RSP: Guggenheim S&P 500 Equal Weight ETF
Smart-beta ETFs are currently all the rage, but they're not exactly a new concept. The Guggenheim S&P 500 Equal Weight ETF (RSP | A-83), which launched in 2003, was actually the first fund to entirely eschew weighting by market capitalization. And RSP's fairly consistent outperformance compared with its cap-weighted brethren (SPY and IVV) is likely part of the impetus behind the widespread popularity of alternatively weighted ETFs that we see today.
According to Bill Belden, managing director of Guggenheim Investments, the origins for RSP actually date back to the early 1970s, when an equal-weighted S&P 500 portfolio was first managed for an institutional investor as a separately managed account. But along with a general lowering of commission fees, it really was the ETF wrapper that made an equal-weighted portfolio practical for many.
The strategy came with significant transactional costs and tax consequences when packaged as a separately managed account or a mutual fund that diluted its outperformance relative to a cap-weighted S&P 500 strategy. Belden says that the ETF wrapper, with its in-kind transaction mechanism, offered both transactional and tax advantages.
"It's an efficient delivery of an impressive performance story," he explained, noting that a common criticism of smart-beta approaches is that their execution requires a higher number of transactions. The implication seems to be that the current smart-beta phenomenon wouldn't be possible without ETFs.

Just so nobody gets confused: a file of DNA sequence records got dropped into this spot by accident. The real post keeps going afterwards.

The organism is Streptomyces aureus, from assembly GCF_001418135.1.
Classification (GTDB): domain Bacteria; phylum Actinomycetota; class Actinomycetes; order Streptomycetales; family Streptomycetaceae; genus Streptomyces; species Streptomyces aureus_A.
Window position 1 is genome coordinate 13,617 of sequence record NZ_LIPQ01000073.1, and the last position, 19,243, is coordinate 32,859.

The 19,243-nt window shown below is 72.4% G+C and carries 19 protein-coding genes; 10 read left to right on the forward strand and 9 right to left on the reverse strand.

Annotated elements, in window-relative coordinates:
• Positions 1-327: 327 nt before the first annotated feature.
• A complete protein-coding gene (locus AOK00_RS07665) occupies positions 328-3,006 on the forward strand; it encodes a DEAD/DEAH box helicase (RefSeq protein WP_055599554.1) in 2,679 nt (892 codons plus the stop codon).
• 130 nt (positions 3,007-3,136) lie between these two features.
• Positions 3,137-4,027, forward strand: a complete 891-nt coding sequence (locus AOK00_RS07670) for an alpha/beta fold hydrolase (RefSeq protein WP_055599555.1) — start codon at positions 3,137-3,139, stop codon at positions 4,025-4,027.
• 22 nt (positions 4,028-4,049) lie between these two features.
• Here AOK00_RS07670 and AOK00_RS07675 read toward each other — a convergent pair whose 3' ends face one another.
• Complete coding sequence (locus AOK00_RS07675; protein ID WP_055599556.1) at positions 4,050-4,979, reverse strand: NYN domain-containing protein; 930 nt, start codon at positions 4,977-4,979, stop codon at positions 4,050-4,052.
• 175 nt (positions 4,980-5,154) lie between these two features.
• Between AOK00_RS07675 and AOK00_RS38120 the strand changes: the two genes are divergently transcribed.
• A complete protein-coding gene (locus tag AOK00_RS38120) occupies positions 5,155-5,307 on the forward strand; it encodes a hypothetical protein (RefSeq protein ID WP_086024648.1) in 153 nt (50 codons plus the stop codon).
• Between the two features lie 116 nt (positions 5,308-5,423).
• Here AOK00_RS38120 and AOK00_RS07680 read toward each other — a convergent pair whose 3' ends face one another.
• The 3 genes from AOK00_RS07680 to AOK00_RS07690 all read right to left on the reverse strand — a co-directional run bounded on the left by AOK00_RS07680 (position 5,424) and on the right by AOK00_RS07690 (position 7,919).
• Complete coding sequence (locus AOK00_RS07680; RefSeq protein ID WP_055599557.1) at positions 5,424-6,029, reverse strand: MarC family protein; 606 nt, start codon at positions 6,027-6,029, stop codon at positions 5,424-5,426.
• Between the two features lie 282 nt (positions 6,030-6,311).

But it's that performance that's arguably the most interesting part of RSP's rise. A look at a graph comparing its history to that of SPY shows an ever-widening performance gap.
While Belden attributes some of RSP's outperformance to severing the link between a stock's price and its index weight, he believes the regular rebalancing has been a bigger factor, because it means the portfolio is regularly buying stocks after they've fallen in price, and selling them after they've risen in price.
"The rebalancing schedule—which happens on a quarterly basis—has really helped drive what value has been delivered through RSP over its 12-plus years of history," Belden noted.
To Guggenheim, RSP is a core large-cap holding for client portfolios, even if it's riskier than market-weighted vehicles. The added risk of higher volatility associated with an equal-weight strategy has been rewarded by the outperformance, which tends to be greater in rising markets, Belden says.